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News - 27 January 2012

A near rebellion by the medical establishment over the NHS.

The Academy of Medical Royal Colleges (who represents 20 royal colleges, professional bodies that govern standards in the health service) had been preparing to release a statement saying it could not support the health bill in its current form.

A number of the larger colleges started having doubts about the wisdom of taking such a political stance, and withdrew from the move after ministers made last-ditch phone calls.

Unlike the health unions, the royal colleges tend to stay more neutral, partly due to their charitable status.

At a meeting of the academy on Tuesday night, a statement said:
"The medical royal colleges and faculties of the academy continue to have significant concerns over a number of aspects of the health bill and are disappointed that more progress has not been made in directly addressing the issues we have raised.”

The provisional plan had been to publish the statement late on Wednesday morning, ahead of Prime Minister's questions, but it soon became clear the Royal College of Surgeons was not prepared to put its name to the statement.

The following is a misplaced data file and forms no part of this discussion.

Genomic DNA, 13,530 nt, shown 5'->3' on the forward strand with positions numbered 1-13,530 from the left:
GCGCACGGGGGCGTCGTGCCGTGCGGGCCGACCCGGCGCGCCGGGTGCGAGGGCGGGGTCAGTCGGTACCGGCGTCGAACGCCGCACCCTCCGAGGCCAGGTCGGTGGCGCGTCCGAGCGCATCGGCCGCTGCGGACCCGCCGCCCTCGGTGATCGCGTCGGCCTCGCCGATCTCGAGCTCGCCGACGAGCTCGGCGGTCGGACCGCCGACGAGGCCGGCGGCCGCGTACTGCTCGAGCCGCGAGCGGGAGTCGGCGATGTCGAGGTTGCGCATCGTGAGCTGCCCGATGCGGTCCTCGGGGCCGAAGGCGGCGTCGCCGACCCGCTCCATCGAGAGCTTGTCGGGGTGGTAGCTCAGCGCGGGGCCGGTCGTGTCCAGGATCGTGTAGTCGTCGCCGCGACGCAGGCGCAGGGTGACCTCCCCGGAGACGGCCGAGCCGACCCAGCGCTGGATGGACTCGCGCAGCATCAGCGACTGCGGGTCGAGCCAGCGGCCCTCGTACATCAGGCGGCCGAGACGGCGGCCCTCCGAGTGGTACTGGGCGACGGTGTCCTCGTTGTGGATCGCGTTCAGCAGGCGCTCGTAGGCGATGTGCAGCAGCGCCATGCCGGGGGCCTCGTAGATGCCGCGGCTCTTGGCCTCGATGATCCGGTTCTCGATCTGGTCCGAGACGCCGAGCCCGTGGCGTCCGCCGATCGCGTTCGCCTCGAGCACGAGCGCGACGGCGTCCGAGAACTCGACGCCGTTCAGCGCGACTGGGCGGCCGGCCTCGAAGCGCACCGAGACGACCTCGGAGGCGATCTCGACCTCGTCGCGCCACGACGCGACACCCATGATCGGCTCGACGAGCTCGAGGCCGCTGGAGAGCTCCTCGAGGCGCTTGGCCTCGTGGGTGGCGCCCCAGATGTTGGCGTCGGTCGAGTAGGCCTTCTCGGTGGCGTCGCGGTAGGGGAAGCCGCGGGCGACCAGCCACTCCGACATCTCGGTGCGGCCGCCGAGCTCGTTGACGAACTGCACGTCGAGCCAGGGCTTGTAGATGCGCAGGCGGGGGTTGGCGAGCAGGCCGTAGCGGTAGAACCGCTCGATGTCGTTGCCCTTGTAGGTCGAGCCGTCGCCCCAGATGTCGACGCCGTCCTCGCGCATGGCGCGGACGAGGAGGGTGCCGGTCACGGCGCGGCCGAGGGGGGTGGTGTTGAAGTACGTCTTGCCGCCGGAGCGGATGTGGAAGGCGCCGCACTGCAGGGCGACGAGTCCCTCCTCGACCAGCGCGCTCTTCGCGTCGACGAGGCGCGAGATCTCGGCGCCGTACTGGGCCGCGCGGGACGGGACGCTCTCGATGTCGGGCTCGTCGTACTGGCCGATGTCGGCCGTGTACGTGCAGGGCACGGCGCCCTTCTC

But after the talks finished a joint statement was issued which said there had been a "useful exchange of information and an agreement to continue the dialogue".

In the autumn of 2011, the college said it had serious concerns about the proposals, particularly over accountability, competition and training.

Officials from a number of the larger and most influential colleges have indicated they were not prepared to take a tougher stance than that now.

As always, we at ABDS will keep you informed as the debate goes on.

If you have any questions or wish to make a comment about this or any other of our articles, please do not hesitate to contact us.

ABDS Chartered Certified Accountants of Southampton.
Tel: 023 8083 6900  E-mail: abds@netaccountants.net

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